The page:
#8.  “Dully grew” is awkward to me.  I understand it, but something growing dully is almost… I don’t know, oxymoronic?  And “dull” is the word the sticks to me, does a flame dull?

Not sure if you noticed or not but a lot of those comments were directed at the rhyming B lines.  Probably most of that has to do with trying to fit something into a rigid rhyme scheme and having to alter words to fit the pattern.  I almost commented on the “symphony became” line too (how does a symphony become?).  Again, it’s the rhyme scheme that complicates the wording.

This is a really fun, sexy poem that made the most of a very formulaic type of poetry.  It reads almost like a song, which is where this style came from.  I could very easily see this set to music and played at an SCA event.  Add in some glasses of mead and you’ve got a party.

Another big thank you to Mark Baron for submitting this fun, interesting piece and letting me go over it here.  A villanelle is certainly a unique form that Mark demonstrated very successfully.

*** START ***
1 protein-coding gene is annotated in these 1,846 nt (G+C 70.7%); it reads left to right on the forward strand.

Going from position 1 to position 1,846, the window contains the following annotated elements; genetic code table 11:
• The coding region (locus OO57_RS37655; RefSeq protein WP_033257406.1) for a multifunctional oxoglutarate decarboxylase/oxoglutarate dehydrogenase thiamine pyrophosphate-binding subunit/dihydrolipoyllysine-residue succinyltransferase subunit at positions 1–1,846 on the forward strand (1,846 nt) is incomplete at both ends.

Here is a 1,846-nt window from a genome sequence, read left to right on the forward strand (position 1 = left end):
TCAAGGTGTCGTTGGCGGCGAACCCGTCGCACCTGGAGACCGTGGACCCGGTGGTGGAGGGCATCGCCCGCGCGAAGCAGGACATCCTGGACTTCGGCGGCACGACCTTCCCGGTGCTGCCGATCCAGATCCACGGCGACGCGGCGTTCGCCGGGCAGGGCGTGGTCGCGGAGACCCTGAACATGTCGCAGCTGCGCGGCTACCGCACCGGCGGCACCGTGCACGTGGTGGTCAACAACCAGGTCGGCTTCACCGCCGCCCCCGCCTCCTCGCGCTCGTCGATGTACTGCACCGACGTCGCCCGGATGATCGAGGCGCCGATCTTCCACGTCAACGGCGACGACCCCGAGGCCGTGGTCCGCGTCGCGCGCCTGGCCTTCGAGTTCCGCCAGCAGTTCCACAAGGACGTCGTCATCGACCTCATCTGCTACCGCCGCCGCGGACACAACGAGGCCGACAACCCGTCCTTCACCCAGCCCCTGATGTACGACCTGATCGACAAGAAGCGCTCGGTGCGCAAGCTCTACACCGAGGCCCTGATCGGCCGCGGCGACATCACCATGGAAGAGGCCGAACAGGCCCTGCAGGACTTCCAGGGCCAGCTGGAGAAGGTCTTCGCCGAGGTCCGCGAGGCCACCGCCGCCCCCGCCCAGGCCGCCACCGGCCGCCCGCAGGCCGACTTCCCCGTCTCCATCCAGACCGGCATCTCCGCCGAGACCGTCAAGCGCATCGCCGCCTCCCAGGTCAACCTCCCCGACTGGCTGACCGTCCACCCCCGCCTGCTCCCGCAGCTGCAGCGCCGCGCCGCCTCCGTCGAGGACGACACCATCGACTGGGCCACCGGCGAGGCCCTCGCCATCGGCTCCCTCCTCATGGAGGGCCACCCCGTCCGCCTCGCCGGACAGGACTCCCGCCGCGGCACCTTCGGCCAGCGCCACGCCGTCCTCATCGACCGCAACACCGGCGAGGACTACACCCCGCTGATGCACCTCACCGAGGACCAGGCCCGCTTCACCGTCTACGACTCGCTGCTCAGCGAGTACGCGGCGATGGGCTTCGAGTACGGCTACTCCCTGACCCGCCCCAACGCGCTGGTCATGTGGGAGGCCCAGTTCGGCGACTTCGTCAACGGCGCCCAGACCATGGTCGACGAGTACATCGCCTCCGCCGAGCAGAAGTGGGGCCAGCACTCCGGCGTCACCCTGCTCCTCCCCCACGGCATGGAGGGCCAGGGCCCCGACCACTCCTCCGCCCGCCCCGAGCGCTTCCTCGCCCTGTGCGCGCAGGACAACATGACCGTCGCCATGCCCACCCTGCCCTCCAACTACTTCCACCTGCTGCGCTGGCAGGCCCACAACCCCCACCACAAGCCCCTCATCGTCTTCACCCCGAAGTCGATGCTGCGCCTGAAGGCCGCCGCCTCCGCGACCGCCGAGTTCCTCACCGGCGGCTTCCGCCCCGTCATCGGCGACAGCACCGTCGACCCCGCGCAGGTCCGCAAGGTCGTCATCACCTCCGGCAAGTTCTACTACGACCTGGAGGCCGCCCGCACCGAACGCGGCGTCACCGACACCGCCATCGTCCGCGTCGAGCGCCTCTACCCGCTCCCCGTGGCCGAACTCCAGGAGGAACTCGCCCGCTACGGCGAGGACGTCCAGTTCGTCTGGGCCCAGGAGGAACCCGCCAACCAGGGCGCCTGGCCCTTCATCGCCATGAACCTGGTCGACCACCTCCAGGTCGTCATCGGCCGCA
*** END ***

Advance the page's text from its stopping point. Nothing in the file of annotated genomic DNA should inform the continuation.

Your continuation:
Hopefully there are some interesting notes here that spark some thoughts and motivate some poets to do their own constructive criticisms.  As I said before, I think constructive criticism is the driving force behind writers improving their skills.  That feedback doesn’t have to be public like this which is why I’m so thankful to the two poets who volunteered their work.

Advertisements

One thought on “Poetry Feedback – #2

  1. First off, thank you so much for doing this, Johnny. If there is one thing that I can’t stress enough to other writers, it’s the value and power of a good critique. I actually wrote a pair of blog posts a while back on this very subject – for those interested, they are under the “On Writing” portion of my site. Like I said there, a person who critiques your work should not be looked as like a butcher tearing apart your meaty verse with mirthless abandon. They are instead the surgeon, trying to help you get better at what you do. So, let me delve into Dr. Johnny Id’s critique! 🙂
    #1. An excellent suggestion. You correctly surmised that the extra her was in there in order to keep faith with the iambic pentameter dictated by the poem’s style, but perhaps changing the second her to something else would work better. I will have to gnaw on that one a bit and see what I come up with.
    #2. Another excellent suggestion. Perhaps, “Where sun-sent bronze was never given claim”?